Therefore stigma attributed to mental health is seen as a person’s own downfall and poor decision-making:
AM: “… there is a lack of understanding of mental illness in my community and things like schizophrenia are often looked at as if the person is crazy or possessed or much like the way some people believe in witchcraft…”
This suggests that there is a correlation in BME mental health sufferers between being perceived as mad, punished by God and possessed by a supernatural power.
Critical of mental illness, disapproving BME groups then lead onto separating themselves from mental health sufferers:
PS: “… if someone from our native country was to be suffering from a certain illness or mental health problem, they’d be kinda alienated and sectioned off…”
The extract above suggests that avoidant behvaiour is used within the community as a response of the public stigma attributed towards mental health sufferers and the social repercussions affecting the individual and family (Thornicroft, Rose, Kassam & Sartorius, 2007).
From analysing the transcripts, a contributing factor to the deterioration of mental illness within BME individuals is the lack of support from families and friends within the BME population. The inability to speak to someone close to home and who knows you well is a warning that there are inadequate levels in the early onset diagnosis of mental disorders:
MB: “With family its all about communication no one talks, no one talks about difficult times its like talking about finding things hard is so alien in the black community…”
The excerpt above emphasises how difficult it is for BME individuals struggling with mental illness to talk about their problems; BME’s are therefore less willing to speak out due to judgements of both the family and BME community (Kjellin & Östman, 2005).
This is reinforced by cultural beliefs developed within BME groups where family members condescendingly play down mental health problems, especially if they are young:
KB: “… The words stress in a young person doesn’t come into her head she doesn’t understand she just literally like giggled and looked at me as if as I’m ridiculous its like stressed how are you stressed you’re young what do you even mean about stressed…”
The abstract above suggests that stigmatising responses by family members can have a demoralising affect on mental health sufferers; in turn BME individuals are likely to hide their problems away in order to not be ridiculed by their family (Drapalski et al., 2013).
However, the data found refuting claims within this theme; people from an Arabic background would show a level of sympathy towards someone suffering from mental illness:
AM: “… I think normally what they’d tend to do would be they feel sorry for the person… and obviously pray for them… and spiritual healing…”
This excerpt suggests that despite a lack of understanding of mental illness, religious BME individuals would consider the feelings and emotional pain a mental health sufferer is going through and show compassion through spiritual prayers.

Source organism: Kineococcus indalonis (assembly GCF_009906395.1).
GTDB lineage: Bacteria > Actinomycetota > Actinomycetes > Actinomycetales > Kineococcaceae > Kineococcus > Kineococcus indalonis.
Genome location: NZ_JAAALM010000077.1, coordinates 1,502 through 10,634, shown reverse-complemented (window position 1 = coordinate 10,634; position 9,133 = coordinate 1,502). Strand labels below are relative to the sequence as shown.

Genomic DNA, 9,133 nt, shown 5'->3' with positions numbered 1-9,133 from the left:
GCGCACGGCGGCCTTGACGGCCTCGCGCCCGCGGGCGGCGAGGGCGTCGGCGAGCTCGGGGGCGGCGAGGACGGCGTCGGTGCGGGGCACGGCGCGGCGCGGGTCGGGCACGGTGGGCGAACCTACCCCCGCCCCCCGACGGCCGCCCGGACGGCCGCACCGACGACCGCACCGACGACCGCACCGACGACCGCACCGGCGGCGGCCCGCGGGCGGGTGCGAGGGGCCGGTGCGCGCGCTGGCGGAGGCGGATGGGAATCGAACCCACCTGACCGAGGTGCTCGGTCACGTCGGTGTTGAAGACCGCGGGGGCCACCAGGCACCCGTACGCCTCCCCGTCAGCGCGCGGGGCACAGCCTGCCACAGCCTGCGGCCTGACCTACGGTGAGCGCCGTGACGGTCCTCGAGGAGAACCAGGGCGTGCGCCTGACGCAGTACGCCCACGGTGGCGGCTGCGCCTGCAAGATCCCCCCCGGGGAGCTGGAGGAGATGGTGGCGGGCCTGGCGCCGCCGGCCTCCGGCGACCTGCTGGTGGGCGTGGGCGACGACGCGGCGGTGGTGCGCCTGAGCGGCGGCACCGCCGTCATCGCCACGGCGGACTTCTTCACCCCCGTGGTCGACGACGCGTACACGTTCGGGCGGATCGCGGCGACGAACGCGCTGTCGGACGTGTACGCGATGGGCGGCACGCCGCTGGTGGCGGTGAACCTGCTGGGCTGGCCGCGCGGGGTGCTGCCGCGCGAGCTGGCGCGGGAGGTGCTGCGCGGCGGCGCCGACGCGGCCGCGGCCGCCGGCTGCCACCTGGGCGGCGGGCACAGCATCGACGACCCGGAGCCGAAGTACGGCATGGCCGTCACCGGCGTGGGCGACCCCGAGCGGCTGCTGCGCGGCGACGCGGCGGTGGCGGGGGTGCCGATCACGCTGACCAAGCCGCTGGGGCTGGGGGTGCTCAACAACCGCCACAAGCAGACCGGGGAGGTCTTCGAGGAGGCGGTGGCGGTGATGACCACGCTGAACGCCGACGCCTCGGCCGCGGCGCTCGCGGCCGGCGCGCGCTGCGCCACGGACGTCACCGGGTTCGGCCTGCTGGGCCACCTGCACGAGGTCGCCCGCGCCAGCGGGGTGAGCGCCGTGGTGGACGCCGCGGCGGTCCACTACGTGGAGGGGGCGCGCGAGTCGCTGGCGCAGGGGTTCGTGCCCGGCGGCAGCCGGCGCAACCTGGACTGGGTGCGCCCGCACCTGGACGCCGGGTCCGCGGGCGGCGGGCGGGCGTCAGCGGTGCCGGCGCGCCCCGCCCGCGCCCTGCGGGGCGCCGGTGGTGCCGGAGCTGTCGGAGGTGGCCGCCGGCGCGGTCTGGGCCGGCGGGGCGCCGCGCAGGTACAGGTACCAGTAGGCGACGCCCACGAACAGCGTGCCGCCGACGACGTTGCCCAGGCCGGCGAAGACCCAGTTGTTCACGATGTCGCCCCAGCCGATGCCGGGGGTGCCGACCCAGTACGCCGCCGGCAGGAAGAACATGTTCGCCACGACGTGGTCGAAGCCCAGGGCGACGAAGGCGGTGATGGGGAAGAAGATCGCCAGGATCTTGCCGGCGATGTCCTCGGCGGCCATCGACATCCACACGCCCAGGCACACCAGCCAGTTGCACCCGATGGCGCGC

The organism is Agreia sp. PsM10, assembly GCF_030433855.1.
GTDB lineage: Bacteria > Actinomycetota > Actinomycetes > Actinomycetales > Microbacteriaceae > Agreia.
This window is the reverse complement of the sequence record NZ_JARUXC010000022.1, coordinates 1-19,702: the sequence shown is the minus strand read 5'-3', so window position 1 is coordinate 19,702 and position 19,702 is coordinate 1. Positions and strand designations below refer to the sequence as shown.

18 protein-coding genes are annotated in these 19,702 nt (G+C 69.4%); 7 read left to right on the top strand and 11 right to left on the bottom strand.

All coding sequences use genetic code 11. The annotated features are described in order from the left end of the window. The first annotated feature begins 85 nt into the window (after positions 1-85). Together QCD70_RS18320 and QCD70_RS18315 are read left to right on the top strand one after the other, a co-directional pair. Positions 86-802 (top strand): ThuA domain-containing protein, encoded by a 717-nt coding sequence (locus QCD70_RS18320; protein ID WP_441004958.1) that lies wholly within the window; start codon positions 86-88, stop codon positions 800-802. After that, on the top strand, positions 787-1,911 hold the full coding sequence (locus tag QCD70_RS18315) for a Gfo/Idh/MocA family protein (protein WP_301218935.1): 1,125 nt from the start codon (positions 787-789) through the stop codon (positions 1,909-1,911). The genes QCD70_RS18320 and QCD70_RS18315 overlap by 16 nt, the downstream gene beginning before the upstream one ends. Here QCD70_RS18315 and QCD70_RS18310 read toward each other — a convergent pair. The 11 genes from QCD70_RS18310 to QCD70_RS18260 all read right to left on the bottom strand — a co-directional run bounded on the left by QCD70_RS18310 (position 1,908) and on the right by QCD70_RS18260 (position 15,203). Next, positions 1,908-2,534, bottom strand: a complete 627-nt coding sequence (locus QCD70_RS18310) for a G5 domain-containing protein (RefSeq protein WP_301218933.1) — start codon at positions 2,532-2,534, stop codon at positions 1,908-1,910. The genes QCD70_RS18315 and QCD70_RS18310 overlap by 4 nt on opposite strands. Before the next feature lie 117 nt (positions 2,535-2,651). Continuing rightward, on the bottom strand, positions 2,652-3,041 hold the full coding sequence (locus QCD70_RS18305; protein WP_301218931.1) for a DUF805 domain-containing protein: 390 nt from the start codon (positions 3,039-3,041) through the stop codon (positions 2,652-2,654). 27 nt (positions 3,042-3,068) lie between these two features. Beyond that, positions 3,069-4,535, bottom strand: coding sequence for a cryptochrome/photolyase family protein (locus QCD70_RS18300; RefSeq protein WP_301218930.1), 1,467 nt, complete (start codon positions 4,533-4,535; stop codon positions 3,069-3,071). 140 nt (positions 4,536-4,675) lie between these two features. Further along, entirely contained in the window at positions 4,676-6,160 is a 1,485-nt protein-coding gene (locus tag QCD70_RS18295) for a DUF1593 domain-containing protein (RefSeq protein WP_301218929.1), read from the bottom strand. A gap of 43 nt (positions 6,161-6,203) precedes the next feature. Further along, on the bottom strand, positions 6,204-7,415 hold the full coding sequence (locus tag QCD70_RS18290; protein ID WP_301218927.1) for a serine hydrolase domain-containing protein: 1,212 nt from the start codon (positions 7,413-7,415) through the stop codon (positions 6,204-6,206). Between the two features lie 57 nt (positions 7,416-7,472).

Interestingly, this was found again within the analysed transcripts; BME Christians always felt compelled to help an individual from their community who is suffering from emotional distress:
OP: “… if someone is going through something mentally they are so ready to be like whats going on, whats happening inside of you. We want to make sure that spiritually, physically or mentally you are okay.”
The two refuting extracts above indicate that religious practicing BME groups aim to provide support to people with mental illness. This implies that some BME individuals take mental illness serious within their families and try to mitigate the severe effects.
A significant part of the data comprised of the negative experiences of BME individuals within health services and difficulties that prevent them from accessing necessary treatments. Participants cited institutional racism as one major factor:
AM: “… I don’t believe BME people are given the same kind of pedestal as (.) white people…its just I’ve noticed a lot more judgment and criticism of black people when committing crimes especially with mentally ill black people…”
The excerpt above suggests that BME people are not receptive to what health professionals say or even attempt to seek advice due to the level of racism attributed towards them by the police force; this deters individuals, as there is a perceived belief that they are liable to being mistreated in mental health services (Duffin 2008).
Other participants also pointed out that there is mistrust between themselves and service clinicians and as a result this could delay BME people seeking help:
OP: “…the therapists, the psychologists we cant trust them because like if we cant trust police people who are out there to help us and keep us safe, we wont trust somebody who they feel they just gonna diagnose us…”